There was arecently here at Brickset – a supermarket had heavily discounted a VIDIYO BeatBox, which led to the question of whether the theme has ‘flopped’. An incredibly lively discussion ensued in the comments section and I felt like I wanted to throw in a new perspective.
As editor of, I have to think about what we include in the title each month based on a number of factors. One of the biggest is relevance; what is relevant to our readers? Blocks is produced for adult fans – although of course we love that there are families, TFOLs and children who enjoy it too.
VIDIYO isn’t aimed at adults, and out of all of the children-targeted sets, I know it’s not the first theme adults will be itching to collect (although the minifigures and tiles are likely to tempt a fair few AFOLs). Star Wars, Harry Potter, Marvel et cetera are always going to have a big pull over something like VIDIYO.
So why did we put VIDIYO on the cover and make it our main feature for the latest issue? Because it’s unlike anything else that the LEGO Group has launched. For anyone who has an interest in how new LEGO products are developed, VIDIYO is fascinating. It took longer to get there than a standard theme, it involved a different way of thinking about design and the team thought about how to infuse it with LEGO while also pulling in new children who don’t already love LEGO.
Talking to Will Thorogood, Morgan Walker and Ross Haynes really allowed me to understand how this theme came to be, how they went from imagining what a LEGO music experience would look like, to then coming up with the app concept, the BeatBox sets and the BeatBits. It was so clear how much passion and creativity they had put into developing it.
I’m not saying that everyone should rush out and buy VIDIYO sets or declare that they love it – but for those who have really cynical views about this theme or think there was some lack of effort involved it, I really would recommend reading our feature in Blocks magazine Issue 78. Even if you still aren’t a fan of VIDIYO, I think you’ll at least appreciate the creative process that went into it an understand why it is what it is.
This is just my hunch – but I also think it’s too early to count VIDIYO out yet.
Here is a small excerpt from the feature that will give you a taste of how it all began:
Music came up as a new area that the LEGO Group hadn’t tapped into before and the Creative Play Lab team started exploring it, around three and a half years ago. ‘You’ve got the LEGO system of play, you can put the bricks together in an infinite number of ways. On the other side, you have music, which is a select number of notes that work together and can be combined an infinite number of ways to make all music that’s ever existed,’ says LEGO Creative Play Lab Vice President Will Thorogood.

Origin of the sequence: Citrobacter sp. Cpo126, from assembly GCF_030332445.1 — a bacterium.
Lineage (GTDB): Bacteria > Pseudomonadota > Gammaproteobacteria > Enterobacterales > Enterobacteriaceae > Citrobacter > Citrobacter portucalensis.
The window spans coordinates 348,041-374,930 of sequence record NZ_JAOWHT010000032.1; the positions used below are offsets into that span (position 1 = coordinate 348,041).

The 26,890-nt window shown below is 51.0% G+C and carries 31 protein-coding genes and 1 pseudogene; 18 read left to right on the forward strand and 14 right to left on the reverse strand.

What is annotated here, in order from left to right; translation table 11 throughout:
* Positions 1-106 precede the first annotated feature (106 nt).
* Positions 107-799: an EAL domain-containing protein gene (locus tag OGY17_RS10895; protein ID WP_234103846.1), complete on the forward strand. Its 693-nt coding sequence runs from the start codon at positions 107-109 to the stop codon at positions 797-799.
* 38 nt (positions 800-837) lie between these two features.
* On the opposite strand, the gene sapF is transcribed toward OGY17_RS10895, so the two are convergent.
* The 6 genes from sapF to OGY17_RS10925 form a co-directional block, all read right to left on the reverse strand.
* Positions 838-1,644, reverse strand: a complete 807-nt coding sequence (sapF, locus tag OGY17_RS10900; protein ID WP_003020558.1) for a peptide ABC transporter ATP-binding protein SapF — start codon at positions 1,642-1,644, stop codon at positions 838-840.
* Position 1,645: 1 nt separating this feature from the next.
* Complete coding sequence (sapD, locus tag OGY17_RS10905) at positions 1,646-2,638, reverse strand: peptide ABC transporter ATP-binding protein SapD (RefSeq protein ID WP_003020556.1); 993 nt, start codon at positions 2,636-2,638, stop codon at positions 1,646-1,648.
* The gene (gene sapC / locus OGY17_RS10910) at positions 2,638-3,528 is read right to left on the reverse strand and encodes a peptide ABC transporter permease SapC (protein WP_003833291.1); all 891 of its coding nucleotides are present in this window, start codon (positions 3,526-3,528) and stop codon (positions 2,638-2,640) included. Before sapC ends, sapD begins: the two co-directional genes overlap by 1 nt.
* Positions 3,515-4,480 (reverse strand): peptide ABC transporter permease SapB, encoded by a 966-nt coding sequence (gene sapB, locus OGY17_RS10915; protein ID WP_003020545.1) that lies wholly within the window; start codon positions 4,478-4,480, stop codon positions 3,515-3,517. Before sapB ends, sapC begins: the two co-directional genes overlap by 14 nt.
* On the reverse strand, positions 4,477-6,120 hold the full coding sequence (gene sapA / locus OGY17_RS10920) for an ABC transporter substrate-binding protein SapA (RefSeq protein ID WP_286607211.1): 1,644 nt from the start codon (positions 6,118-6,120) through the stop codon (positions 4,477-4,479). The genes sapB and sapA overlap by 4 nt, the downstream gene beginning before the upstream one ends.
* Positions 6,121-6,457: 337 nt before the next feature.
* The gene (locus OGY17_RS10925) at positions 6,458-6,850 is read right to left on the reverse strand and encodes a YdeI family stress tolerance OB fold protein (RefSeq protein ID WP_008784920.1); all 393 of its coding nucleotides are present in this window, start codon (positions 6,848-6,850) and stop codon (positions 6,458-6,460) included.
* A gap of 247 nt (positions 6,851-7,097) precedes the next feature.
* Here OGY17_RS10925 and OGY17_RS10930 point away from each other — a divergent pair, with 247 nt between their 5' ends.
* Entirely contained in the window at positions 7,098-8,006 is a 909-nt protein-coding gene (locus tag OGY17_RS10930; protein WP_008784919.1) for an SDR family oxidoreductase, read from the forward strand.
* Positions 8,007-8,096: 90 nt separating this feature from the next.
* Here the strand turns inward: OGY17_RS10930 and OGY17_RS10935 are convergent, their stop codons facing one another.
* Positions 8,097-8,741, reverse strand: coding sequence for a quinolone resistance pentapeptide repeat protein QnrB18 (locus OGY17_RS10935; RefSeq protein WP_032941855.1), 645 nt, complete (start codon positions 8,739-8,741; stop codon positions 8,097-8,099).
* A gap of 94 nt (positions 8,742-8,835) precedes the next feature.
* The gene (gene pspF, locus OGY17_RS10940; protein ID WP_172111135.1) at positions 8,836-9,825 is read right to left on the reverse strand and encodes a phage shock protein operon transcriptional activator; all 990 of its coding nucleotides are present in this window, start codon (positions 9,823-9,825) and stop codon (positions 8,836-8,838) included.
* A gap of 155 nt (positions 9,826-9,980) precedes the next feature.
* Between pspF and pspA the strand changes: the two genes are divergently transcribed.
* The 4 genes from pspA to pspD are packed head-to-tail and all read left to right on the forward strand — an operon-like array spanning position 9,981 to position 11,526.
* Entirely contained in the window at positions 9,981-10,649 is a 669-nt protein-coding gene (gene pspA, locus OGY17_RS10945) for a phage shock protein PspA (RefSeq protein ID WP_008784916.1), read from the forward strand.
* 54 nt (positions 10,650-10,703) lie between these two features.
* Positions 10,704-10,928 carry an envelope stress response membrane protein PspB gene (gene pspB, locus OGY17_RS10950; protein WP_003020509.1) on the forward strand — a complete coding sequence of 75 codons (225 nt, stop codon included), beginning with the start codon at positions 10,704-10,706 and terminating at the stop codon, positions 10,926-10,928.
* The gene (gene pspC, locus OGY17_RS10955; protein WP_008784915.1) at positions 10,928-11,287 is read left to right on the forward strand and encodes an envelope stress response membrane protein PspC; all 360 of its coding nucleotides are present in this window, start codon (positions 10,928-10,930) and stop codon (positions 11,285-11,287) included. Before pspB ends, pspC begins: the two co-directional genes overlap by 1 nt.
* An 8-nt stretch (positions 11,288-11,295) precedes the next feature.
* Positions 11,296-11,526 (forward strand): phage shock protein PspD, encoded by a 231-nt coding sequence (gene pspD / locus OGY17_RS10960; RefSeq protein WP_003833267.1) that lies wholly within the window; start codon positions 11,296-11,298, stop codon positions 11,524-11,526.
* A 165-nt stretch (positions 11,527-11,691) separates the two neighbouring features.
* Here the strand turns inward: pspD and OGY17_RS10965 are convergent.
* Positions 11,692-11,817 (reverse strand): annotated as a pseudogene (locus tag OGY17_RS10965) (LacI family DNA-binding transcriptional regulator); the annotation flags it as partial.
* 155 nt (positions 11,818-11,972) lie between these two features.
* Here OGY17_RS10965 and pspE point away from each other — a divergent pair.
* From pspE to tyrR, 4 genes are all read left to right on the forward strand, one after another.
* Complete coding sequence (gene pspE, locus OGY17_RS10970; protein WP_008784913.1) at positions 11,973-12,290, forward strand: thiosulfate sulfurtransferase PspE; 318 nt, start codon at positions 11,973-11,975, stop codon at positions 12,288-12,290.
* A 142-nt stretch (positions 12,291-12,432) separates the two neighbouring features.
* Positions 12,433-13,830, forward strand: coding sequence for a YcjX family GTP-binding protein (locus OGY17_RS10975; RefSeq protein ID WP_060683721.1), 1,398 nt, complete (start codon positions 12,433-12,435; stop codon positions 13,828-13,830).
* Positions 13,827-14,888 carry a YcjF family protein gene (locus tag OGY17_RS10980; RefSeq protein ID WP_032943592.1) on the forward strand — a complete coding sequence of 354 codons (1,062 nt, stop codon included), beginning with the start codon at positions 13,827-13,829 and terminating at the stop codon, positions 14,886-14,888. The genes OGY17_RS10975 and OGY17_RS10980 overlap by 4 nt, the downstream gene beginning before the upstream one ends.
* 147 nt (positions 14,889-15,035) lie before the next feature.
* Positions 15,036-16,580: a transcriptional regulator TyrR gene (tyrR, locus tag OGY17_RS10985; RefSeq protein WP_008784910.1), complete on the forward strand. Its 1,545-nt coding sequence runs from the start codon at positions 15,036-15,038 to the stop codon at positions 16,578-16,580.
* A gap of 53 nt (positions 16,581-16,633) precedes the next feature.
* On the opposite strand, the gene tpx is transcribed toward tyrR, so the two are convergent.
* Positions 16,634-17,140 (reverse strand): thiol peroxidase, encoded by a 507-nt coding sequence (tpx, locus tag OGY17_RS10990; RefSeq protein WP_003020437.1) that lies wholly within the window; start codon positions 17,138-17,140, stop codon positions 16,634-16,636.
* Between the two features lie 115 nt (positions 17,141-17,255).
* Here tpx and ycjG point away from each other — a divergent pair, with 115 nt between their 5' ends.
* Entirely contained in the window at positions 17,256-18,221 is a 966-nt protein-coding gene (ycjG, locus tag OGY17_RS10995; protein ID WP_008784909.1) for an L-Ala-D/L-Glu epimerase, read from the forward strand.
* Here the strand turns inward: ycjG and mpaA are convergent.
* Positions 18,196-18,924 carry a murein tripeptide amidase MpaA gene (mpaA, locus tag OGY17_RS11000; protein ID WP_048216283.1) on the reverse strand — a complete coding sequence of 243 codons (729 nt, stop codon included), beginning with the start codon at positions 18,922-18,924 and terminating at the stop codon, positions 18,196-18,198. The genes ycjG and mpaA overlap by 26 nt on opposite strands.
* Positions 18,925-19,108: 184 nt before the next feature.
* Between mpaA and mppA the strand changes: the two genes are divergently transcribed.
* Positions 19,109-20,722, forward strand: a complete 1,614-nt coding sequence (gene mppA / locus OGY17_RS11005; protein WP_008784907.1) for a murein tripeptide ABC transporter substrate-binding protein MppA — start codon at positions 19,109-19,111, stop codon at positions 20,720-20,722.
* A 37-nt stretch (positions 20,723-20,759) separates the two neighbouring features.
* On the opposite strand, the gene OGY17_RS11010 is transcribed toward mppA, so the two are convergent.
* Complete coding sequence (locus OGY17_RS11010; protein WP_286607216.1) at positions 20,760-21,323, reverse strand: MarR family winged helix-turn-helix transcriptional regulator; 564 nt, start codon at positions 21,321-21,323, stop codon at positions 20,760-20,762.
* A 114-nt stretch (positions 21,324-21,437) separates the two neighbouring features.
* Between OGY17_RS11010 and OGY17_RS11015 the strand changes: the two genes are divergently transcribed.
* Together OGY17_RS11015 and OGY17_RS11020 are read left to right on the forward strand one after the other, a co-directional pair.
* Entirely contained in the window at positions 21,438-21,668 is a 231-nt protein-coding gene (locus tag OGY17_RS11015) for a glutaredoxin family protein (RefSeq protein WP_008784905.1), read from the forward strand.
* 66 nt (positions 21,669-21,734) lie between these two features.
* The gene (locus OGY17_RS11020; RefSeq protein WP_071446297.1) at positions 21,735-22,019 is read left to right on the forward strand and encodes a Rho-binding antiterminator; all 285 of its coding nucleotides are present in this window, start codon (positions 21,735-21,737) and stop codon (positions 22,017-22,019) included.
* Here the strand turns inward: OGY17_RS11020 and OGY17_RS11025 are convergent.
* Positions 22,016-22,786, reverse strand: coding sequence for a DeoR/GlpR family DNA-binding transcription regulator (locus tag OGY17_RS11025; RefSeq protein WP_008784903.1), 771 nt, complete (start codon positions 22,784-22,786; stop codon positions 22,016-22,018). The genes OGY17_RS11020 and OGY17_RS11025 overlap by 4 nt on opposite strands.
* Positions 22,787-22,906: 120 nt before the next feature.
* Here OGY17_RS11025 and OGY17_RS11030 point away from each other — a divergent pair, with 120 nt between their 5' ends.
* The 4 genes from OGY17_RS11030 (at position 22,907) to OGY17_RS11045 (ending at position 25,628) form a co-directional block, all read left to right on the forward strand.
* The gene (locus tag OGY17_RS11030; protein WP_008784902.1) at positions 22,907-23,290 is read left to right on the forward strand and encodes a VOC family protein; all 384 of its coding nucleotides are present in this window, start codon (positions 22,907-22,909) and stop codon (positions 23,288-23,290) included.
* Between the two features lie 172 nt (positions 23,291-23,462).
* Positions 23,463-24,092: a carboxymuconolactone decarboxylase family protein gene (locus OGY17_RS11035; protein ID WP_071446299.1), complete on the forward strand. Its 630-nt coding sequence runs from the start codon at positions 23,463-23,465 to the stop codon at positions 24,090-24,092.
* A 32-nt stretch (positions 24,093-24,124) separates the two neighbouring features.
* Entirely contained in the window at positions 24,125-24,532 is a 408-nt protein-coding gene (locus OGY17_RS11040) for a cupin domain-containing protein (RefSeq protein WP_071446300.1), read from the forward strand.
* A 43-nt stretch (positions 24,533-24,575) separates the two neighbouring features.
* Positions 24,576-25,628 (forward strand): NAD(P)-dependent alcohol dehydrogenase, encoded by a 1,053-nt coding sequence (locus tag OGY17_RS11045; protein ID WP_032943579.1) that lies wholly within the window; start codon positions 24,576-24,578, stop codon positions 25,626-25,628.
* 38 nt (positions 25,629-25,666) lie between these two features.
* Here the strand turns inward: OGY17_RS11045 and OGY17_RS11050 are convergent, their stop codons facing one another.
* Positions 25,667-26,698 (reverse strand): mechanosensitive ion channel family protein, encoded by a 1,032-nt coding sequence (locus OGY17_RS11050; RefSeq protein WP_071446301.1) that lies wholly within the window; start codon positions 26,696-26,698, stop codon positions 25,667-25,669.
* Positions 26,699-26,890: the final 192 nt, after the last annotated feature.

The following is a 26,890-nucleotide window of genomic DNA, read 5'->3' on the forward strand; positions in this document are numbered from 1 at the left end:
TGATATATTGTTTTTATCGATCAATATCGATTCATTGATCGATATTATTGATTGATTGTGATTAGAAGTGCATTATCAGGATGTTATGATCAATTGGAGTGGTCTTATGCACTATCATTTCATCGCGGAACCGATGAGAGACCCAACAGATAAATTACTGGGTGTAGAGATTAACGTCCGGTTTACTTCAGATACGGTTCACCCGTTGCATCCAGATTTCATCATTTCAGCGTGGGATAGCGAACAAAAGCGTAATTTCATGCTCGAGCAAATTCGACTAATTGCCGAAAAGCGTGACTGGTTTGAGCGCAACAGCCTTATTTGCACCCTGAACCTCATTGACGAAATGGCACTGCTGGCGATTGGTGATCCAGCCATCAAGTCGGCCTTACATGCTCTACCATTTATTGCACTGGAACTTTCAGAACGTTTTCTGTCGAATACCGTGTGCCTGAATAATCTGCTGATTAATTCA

‘There must be some way to bring these two worlds together. That was really hard, we spent a lot of time exploring a number of opportunities. A lot of great ideas came out, but none were a perfect fit. Some were great music ideas, some were great LEGO ideas, but none of them fitted that magic mix that we were going for in the middle.’
That lack of a big idea meant that after several weeks, there was talk about closing the project down. But the Monday morning after it seemed destined to be shelved, Design Director Morgan James Walker came to Will with a sheet of paper.
‘Over the weekend he had that lightbulb moment,’ Will recalls. ‘We sat down over a coffee underneath the stairs in Creative Play Lab and he got a bit of paper out of his bag. He had drawn up basically the core of VIDIYO, this idea of scanning minifigures into an augmented phone app, bringing them to life in your world and making music videos with them. The core of the idea was so simple and so brilliant.
‘We absolutely had to find a way to make this happen. At that point, we had no idea how to do it technically, we had no idea how to do it from a business point of view, we had no idea how to do it from a partnership point of view. All of these things were big, unanswered questions.’
Morgan, who had that lightbulb moment, was passionate about finding a way to combine music and LEGO. ‘I’m first and foremost a massive music fan,’ he enthuses. ‘I came to music late in life – I believed the popular myth that music was for super talented people who were in the school orchestra. When I was in my twenties, I finally got a guitar and got a band together – I realised what I’d been missing out on, I just loved the process of jamming.’
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